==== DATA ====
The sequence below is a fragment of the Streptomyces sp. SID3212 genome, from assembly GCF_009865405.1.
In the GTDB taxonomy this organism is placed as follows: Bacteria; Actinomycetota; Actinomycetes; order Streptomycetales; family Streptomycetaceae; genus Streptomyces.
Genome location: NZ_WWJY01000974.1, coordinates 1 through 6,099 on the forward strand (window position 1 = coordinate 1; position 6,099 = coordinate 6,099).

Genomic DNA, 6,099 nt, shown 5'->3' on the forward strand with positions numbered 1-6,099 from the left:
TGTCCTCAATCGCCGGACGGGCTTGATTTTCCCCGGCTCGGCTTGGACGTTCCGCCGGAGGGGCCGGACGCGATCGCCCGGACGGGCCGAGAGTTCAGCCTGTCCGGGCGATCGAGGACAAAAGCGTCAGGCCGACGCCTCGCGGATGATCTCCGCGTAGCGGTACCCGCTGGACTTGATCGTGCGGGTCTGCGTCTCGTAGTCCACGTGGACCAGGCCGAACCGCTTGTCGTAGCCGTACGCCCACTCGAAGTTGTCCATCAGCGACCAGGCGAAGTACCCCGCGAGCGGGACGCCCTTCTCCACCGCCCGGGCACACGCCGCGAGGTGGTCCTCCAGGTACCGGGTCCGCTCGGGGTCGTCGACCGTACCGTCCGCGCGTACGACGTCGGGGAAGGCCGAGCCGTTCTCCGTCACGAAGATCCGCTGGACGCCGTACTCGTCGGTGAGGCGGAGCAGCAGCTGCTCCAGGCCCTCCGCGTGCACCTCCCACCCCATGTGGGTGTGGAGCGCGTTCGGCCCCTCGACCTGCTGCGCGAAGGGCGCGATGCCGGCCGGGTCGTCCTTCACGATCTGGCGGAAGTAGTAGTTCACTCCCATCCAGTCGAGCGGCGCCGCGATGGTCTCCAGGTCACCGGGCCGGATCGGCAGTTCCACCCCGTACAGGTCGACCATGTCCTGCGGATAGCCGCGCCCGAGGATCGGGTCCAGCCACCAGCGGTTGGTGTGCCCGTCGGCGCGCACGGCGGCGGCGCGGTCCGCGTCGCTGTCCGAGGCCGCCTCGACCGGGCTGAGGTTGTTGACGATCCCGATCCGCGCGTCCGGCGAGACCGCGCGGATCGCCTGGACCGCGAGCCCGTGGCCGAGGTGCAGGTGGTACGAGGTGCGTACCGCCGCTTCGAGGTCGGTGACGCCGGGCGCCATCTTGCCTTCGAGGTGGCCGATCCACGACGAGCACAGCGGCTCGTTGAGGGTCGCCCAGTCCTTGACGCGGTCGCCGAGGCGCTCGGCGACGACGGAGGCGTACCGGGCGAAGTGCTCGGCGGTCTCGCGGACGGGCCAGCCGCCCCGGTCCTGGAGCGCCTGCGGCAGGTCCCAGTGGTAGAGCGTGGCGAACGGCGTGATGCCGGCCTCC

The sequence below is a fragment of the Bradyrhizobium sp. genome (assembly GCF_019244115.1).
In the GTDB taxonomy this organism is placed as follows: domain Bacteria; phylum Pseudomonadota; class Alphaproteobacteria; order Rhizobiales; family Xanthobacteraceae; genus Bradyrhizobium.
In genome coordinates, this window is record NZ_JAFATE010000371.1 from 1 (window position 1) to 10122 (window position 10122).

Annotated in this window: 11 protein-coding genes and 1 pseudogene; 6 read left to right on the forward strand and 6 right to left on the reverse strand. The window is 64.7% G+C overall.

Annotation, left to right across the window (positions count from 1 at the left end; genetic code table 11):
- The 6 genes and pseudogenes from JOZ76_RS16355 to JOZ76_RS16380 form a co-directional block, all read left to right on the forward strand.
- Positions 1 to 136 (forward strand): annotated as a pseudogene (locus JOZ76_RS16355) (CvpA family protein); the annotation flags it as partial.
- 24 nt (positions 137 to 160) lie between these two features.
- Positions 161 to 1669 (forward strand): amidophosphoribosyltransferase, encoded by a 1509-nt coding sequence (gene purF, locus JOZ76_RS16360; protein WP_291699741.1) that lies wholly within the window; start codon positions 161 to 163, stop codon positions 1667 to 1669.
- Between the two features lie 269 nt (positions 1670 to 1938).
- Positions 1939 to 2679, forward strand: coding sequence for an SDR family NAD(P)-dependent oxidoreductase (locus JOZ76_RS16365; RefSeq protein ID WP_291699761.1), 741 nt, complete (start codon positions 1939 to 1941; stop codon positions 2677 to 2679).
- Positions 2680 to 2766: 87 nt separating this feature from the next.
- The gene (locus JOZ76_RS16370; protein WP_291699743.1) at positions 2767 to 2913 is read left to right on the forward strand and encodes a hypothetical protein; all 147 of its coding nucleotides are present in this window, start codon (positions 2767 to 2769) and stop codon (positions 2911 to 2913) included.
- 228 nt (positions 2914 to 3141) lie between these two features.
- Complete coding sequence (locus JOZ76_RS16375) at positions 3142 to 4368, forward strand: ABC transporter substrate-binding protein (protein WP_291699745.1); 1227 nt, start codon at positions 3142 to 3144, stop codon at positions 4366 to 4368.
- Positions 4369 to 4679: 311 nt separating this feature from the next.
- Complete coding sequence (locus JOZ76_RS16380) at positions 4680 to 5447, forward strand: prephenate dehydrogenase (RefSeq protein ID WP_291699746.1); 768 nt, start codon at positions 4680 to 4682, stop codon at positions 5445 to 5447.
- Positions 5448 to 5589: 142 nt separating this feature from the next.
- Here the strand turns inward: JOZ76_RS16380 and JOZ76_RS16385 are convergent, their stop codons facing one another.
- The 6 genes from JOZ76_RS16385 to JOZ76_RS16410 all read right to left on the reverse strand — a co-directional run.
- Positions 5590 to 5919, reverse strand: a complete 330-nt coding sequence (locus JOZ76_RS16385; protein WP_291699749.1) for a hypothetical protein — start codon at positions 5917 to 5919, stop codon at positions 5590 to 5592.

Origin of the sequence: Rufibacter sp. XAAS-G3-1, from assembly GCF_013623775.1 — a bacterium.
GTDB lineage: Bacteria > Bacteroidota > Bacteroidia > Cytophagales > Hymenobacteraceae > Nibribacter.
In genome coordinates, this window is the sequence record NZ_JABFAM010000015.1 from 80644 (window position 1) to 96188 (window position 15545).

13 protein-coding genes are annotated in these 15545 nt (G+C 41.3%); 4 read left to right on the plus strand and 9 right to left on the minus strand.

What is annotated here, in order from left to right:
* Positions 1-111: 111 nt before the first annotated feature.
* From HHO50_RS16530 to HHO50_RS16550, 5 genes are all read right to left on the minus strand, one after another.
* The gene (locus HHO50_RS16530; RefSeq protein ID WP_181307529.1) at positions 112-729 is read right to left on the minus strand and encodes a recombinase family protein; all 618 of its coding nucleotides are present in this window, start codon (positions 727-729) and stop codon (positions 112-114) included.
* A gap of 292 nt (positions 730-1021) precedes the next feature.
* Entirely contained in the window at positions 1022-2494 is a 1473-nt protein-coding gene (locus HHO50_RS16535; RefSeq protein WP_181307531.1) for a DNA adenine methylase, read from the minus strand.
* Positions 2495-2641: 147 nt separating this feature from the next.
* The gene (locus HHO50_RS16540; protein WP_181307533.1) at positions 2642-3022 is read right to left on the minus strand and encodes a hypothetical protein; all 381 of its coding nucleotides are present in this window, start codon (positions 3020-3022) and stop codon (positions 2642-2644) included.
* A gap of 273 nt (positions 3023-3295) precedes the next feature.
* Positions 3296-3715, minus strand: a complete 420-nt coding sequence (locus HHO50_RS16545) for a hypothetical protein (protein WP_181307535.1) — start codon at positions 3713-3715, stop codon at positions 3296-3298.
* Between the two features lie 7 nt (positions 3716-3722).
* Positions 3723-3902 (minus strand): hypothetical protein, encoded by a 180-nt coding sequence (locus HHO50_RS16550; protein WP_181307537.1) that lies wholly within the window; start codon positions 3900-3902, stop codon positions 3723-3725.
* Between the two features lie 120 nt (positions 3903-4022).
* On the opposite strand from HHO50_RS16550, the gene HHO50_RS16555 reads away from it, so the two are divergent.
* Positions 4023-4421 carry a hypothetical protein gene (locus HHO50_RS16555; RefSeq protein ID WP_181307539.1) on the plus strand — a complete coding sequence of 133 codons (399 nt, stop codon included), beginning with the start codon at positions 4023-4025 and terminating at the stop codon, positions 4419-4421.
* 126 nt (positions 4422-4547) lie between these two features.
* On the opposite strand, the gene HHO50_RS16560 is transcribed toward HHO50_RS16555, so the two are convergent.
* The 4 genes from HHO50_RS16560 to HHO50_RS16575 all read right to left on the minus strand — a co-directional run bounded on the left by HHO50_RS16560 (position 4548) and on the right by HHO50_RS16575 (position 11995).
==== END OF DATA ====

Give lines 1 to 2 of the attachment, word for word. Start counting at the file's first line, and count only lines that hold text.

The sequence below is a fragment of the Streptomyces sp. SID3212 genome, from assembly GCF_009865405.1.
In the GTDB taxonomy this organism is placed as follows: Bacteria; Actinomycetota; Actinomycetes; order Streptomycetales; family Streptomycetaceae; genus Streptomyces.